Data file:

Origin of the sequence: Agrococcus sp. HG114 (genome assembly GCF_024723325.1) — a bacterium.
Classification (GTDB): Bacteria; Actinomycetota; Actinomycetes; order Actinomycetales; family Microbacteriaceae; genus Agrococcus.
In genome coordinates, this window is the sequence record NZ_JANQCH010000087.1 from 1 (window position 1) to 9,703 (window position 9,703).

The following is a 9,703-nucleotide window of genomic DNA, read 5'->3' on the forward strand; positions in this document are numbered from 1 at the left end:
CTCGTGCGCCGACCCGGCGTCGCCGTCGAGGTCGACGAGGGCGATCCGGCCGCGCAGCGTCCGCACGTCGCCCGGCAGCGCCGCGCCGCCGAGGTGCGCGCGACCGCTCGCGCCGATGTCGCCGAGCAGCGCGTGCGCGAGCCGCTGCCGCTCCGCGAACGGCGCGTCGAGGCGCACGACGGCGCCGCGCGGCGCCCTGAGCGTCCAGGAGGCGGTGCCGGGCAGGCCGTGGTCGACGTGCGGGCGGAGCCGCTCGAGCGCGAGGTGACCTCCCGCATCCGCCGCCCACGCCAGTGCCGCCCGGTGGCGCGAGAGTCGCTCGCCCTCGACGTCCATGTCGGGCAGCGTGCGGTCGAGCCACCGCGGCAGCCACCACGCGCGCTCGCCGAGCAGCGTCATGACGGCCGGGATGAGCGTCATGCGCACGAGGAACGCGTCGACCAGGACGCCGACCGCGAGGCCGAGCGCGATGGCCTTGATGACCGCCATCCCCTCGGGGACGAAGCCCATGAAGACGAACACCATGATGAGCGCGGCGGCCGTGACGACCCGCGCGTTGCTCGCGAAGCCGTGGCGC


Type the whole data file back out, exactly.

Origin of the sequence: Agrococcus sp. HG114 (genome assembly GCF_024723325.1) — a bacterium.
Classification (GTDB): Bacteria; Actinomycetota; Actinomycetes; order Actinomycetales; family Microbacteriaceae; genus Agrococcus.
In genome coordinates, this window is the sequence record NZ_JANQCH010000087.1 from 1 (window position 1) to 9,703 (window position 9,703).

The following is a 9,703-nucleotide window of genomic DNA, read 5'->3' on the forward strand; positions in this document are numbered from 1 at the left end:
CTCGTGCGCCGACCCGGCGTCGCCGTCGAGGTCGACGAGGGCGATCCGGCCGCGCAGCGTCCGCACGTCGCCCGGCAGCGCCGCGCCGCCGAGGTGCGCGCGACCGCTCGCGCCGATGTCGCCGAGCAGCGCGTGCGCGAGCCGCTGCCGCTCCGCGAACGGCGCGTCGAGGCGCACGACGGCGCCGCGCGGCGCCCTGAGCGTCCAGGAGGCGGTGCCGGGCAGGCCGTGGTCGACGTGCGGGCGGAGCCGCTCGAGCGCGAGGTGACCTCCCGCATCCGCCGCCCACGCCAGTGCCGCCCGGTGGCGCGAGAGTCGCTCGCCCTCGACGTCCATGTCGGGCAGCGTGCGGTCGAGCCACCGCGGCAGCCACCACGCGCGCTCGCCGAGCAGCGTCATGACGGCCGGGATGAGCGTCATGCGCACGAGGAACGCGTCGACCAGGACGCCGACCGCGAGGCCGAGCGCGATGGCCTTGATGACCGCCATCCCCTCGGGGACGAAGCCCATGAAGACGAACACCATGATGAGCGCGGCGGCCGTGACGACCCGCGCGTTGCTCGCGAAGCCGTGGCGC